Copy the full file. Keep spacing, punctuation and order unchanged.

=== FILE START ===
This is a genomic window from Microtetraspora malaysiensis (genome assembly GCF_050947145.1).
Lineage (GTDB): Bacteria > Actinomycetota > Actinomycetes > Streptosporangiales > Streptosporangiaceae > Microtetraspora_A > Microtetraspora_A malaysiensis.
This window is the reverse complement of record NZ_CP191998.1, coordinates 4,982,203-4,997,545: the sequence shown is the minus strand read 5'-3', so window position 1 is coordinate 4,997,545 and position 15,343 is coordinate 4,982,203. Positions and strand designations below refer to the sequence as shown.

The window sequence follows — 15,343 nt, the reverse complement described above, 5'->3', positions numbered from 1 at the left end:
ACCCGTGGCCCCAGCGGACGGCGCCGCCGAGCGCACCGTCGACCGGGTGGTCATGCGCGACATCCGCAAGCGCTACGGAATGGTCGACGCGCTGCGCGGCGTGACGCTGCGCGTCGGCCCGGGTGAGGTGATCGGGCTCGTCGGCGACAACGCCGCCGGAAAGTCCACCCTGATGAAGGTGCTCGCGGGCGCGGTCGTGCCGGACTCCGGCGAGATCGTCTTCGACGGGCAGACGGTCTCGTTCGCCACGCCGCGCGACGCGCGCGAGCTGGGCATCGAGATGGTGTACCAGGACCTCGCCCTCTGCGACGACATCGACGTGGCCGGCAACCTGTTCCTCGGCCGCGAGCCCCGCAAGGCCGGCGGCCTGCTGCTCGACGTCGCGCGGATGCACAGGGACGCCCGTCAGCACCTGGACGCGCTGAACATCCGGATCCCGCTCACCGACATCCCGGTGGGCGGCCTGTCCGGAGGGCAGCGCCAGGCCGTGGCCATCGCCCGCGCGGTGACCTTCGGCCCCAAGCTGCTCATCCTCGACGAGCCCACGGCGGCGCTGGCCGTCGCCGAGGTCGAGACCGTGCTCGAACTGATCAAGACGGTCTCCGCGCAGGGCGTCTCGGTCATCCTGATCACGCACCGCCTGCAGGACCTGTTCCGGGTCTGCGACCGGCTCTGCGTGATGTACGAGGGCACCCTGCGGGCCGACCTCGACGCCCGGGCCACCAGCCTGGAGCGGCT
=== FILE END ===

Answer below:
This is a genomic window from Microtetraspora malaysiensis (genome assembly GCF_050947145.1).
Lineage (GTDB): Bacteria > Actinomycetota > Actinomycetes > Streptosporangiales > Streptosporangiaceae > Microtetraspora_A > Microtetraspora_A malaysiensis.
This window is the reverse complement of record NZ_CP191998.1, coordinates 4,982,203-4,997,545: the sequence shown is the minus strand read 5'-3', so window position 1 is coordinate 4,997,545 and position 15,343 is coordinate 4,982,203. Positions and strand designations below refer to the sequence as shown.

The window sequence follows — 15,343 nt, the reverse complement described above, 5'->3', positions numbered from 1 at the left end:
ACCCGTGGCCCCAGCGGACGGCGCCGCCGAGCGCACCGTCGACCGGGTGGTCATGCGCGACATCCGCAAGCGCTACGGAATGGTCGACGCGCTGCGCGGCGTGACGCTGCGCGTCGGCCCGGGTGAGGTGATCGGGCTCGTCGGCGACAACGCCGCCGGAAAGTCCACCCTGATGAAGGTGCTCGCGGGCGCGGTCGTGCCGGACTCCGGCGAGATCGTCTTCGACGGGCAGACGGTCTCGTTCGCCACGCCGCGCGACGCGCGCGAGCTGGGCATCGAGATGGTGTACCAGGACCTCGCCCTCTGCGACGACATCGACGTGGCCGGCAACCTGTTCCTCGGCCGCGAGCCCCGCAAGGCCGGCGGCCTGCTGCTCGACGTCGCGCGGATGCACAGGGACGCCCGTCAGCACCTGGACGCGCTGAACATCCGGATCCCGCTCACCGACATCCCGGTGGGCGGCCTGTCCGGAGGGCAGCGCCAGGCCGTGGCCATCGCCCGCGCGGTGACCTTCGGCCCCAAGCTGCTCATCCTCGACGAGCCCACGGCGGCGCTGGCCGTCGCCGAGGTCGAGACCGTGCTCGAACTGATCAAGACGGTCTCCGCGCAGGGCGTCTCGGTCATCCTGATCACGCACCGCCTGCAGGACCTGTTCCGGGTCTGCGACCGGCTCTGCGTGATGTACGAGGGCACCCTGCGGGCCGACCTCGACGCCCGGGCCACCAGCCTGGAGCGGCT